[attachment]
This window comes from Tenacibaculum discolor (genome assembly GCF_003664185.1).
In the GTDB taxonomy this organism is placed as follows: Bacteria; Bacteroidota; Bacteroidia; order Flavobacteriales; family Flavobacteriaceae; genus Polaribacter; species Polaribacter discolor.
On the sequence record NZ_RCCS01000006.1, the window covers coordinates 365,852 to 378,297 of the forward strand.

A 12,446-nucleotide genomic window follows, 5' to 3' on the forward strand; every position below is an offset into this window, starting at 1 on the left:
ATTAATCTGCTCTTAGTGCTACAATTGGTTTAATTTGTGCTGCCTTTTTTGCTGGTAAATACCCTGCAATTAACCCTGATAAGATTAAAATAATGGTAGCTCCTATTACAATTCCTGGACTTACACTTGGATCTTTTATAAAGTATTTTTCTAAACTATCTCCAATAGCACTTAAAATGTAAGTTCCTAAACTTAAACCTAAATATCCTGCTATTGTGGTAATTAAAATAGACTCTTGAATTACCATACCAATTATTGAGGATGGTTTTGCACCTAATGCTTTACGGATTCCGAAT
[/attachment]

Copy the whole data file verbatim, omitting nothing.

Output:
This window comes from Tenacibaculum discolor (genome assembly GCF_003664185.1).
In the GTDB taxonomy this organism is placed as follows: Bacteria; Bacteroidota; Bacteroidia; order Flavobacteriales; family Flavobacteriaceae; genus Polaribacter; species Polaribacter discolor.
On the sequence record NZ_RCCS01000006.1, the window covers coordinates 365,852 to 378,297 of the forward strand.

A 12,446-nucleotide genomic window follows, 5' to 3' on the forward strand; every position below is an offset into this window, starting at 1 on the left:
ATTAATCTGCTCTTAGTGCTACAATTGGTTTAATTTGTGCTGCCTTTTTTGCTGGTAAATACCCTGCAATTAACCCTGATAAGATTAAAATAATGGTAGCTCCTATTACAATTCCTGGACTTACACTTGGATCTTTTATAAAGTATTTTTCTAAACTATCTCCAATAGCACTTAAAATGTAAGTTCCTAAACTTAAACCTAAATATCCTGCTATTGTGGTAATTAAAATAGACTCTTGAATTACCATACCAATTATTGAGGATGGTTTTGCACCTAATGCTTTACGGATTCCGAAT